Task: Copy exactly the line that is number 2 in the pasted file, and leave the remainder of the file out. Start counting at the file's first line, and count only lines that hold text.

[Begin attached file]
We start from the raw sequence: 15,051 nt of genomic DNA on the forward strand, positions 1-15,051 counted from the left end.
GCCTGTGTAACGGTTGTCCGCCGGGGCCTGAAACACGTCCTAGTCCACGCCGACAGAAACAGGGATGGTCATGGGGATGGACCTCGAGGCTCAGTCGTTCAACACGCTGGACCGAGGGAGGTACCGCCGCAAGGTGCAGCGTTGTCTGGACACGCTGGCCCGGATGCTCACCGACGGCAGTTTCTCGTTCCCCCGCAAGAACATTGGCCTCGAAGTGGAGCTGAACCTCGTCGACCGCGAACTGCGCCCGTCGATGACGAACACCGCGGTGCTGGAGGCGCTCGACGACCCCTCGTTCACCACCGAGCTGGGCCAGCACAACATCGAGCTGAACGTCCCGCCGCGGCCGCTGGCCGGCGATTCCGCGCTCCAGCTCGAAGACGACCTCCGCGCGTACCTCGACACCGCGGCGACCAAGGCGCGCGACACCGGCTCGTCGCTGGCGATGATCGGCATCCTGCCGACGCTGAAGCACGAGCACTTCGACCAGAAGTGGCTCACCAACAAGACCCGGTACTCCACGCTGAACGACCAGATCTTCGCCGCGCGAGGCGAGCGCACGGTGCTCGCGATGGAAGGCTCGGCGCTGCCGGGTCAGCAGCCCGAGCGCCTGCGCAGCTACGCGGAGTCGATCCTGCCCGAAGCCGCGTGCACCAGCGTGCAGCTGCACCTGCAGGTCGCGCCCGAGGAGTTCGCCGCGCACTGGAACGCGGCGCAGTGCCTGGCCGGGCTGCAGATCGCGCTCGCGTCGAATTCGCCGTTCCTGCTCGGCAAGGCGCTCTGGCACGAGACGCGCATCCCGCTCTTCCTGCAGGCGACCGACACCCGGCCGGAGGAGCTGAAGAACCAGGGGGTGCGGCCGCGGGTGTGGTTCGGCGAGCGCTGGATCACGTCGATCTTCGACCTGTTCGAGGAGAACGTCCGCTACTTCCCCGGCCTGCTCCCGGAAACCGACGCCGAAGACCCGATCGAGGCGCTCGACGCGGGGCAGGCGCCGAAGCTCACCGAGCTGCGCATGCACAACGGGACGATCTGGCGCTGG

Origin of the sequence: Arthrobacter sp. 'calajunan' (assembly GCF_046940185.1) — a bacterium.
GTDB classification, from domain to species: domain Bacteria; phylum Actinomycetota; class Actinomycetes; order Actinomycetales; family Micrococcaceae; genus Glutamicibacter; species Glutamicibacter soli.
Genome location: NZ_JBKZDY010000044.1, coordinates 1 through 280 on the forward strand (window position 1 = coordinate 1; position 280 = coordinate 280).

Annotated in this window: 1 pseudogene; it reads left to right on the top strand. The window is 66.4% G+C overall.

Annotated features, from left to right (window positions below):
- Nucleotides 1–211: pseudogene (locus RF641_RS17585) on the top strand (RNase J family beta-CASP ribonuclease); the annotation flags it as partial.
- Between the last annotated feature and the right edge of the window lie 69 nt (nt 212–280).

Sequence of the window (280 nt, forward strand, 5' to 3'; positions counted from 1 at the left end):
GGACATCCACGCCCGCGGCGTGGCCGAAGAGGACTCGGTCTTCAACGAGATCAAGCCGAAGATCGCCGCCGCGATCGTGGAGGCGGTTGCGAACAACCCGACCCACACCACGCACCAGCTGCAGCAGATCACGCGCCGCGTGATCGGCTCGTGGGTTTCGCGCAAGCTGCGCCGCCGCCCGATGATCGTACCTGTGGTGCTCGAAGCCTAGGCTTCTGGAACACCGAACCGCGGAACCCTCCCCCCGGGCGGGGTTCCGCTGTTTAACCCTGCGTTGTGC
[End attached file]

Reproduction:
GCCTGTGTAACGGTTGTCCGCCGGGGCCTGAAACACGTCCTAGTCCACGCCGACAGAAACAGGGATGGTCATGGGGATGGACCTCGAGGCTCAGTCGTTCAACACGCTGGACCGAGGGAGGTACCGCCGCAAGGTGCAGCGTTGTCTGGACACGCTGGCCCGGATGCTCACCGACGGCAGTTTCTCGTTCCCCCGCAAGAACATTGGCCTCGAAGTGGAGCTGAACCTCGTCGACCGCGAACTGCGCCCGTCGATGACGAACACCGCGGTGCTGGAGGCGCTCGACGACCCCTCGTTCACCACCGAGCTGGGCCAGCACAACATCGAGCTGAACGTCCCGCCGCGGCCGCTGGCCGGCGATTCCGCGCTCCAGCTCGAAGACGACCTCCGCGCGTACCTCGACACCGCGGCGACCAAGGCGCGCGACACCGGCTCGTCGCTGGCGATGATCGGCATCCTGCCGACGCTGAAGCACGAGCACTTCGACCAGAAGTGGCTCACCAACAAGACCCGGTACTCCACGCTGAACGACCAGATCTTCGCCGCGCGAGGCGAGCGCACGGTGCTCGCGATGGAAGGCTCGGCGCTGCCGGGTCAGCAGCCCGAGCGCCTGCGCAGCTACGCGGAGTCGATCCTGCCCGAAGCCGCGTGCACCAGCGTGCAGCTGCACCTGCAGGTCGCGCCCGAGGAGTTCGCCGCGCACTGGAACGCGGCGCAGTGCCTGGCCGGGCTGCAGATCGCGCTCGCGTCGAATTCGCCGTTCCTGCTCGGCAAGGCGCTCTGGCACGAGACGCGCATCCCGCTCTTCCTGCAGGCGACCGACACCCGGCCGGAGGAGCTGAAGAACCAGGGGGTGCGGCCGCGGGTGTGGTTCGGCGAGCGCTGGATCACGTCGATCTTCGACCTGTTCGAGGAGAACGTCCGCTACTTCCCCGGCCTGCTCCCGGAAACCGACGCCGAAGACCCGATCGAGGCGCTCGACGCGGGGCAGGCGCCGAAGCTCACCGAGCTGCGCATGCACAACGGGACGATCTGGCGCTGG